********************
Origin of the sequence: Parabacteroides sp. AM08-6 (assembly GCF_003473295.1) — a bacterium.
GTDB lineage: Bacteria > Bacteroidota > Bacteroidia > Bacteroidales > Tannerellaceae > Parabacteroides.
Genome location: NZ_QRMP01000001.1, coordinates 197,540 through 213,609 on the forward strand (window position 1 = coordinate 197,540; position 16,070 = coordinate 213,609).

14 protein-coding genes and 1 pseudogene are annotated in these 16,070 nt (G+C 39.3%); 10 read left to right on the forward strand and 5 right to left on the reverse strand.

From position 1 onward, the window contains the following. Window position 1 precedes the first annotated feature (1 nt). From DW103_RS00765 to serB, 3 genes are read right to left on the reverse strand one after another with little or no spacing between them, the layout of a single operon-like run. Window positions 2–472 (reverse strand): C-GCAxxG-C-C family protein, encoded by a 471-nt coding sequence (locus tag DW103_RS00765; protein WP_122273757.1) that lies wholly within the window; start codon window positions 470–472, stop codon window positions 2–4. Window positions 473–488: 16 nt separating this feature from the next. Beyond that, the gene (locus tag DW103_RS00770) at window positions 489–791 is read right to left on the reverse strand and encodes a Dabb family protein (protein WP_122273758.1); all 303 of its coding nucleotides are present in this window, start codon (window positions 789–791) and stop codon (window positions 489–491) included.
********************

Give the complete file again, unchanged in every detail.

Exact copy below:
Origin of the sequence: Parabacteroides sp. AM08-6 (assembly GCF_003473295.1) — a bacterium.
GTDB lineage: Bacteria > Bacteroidota > Bacteroidia > Bacteroidales > Tannerellaceae > Parabacteroides.
Genome location: NZ_QRMP01000001.1, coordinates 197,540 through 213,609 on the forward strand (window position 1 = coordinate 197,540; position 16,070 = coordinate 213,609).

14 protein-coding genes and 1 pseudogene are annotated in these 16,070 nt (G+C 39.3%); 10 read left to right on the forward strand and 5 right to left on the reverse strand.

From position 1 onward, the window contains the following. Window position 1 precedes the first annotated feature (1 nt). From DW103_RS00765 to serB, 3 genes are read right to left on the reverse strand one after another with little or no spacing between them, the layout of a single operon-like run. Window positions 2–472 (reverse strand): C-GCAxxG-C-C family protein, encoded by a 471-nt coding sequence (locus tag DW103_RS00765; protein WP_122273757.1) that lies wholly within the window; start codon window positions 470–472, stop codon window positions 2–4. Window positions 473–488: 16 nt separating this feature from the next. Beyond that, the gene (locus tag DW103_RS00770) at window positions 489–791 is read right to left on the reverse strand and encodes a Dabb family protein (protein WP_122273758.1); all 303 of its coding nucleotides are present in this window, start codon (window positions 789–791) and stop codon (window positions 489–491) included.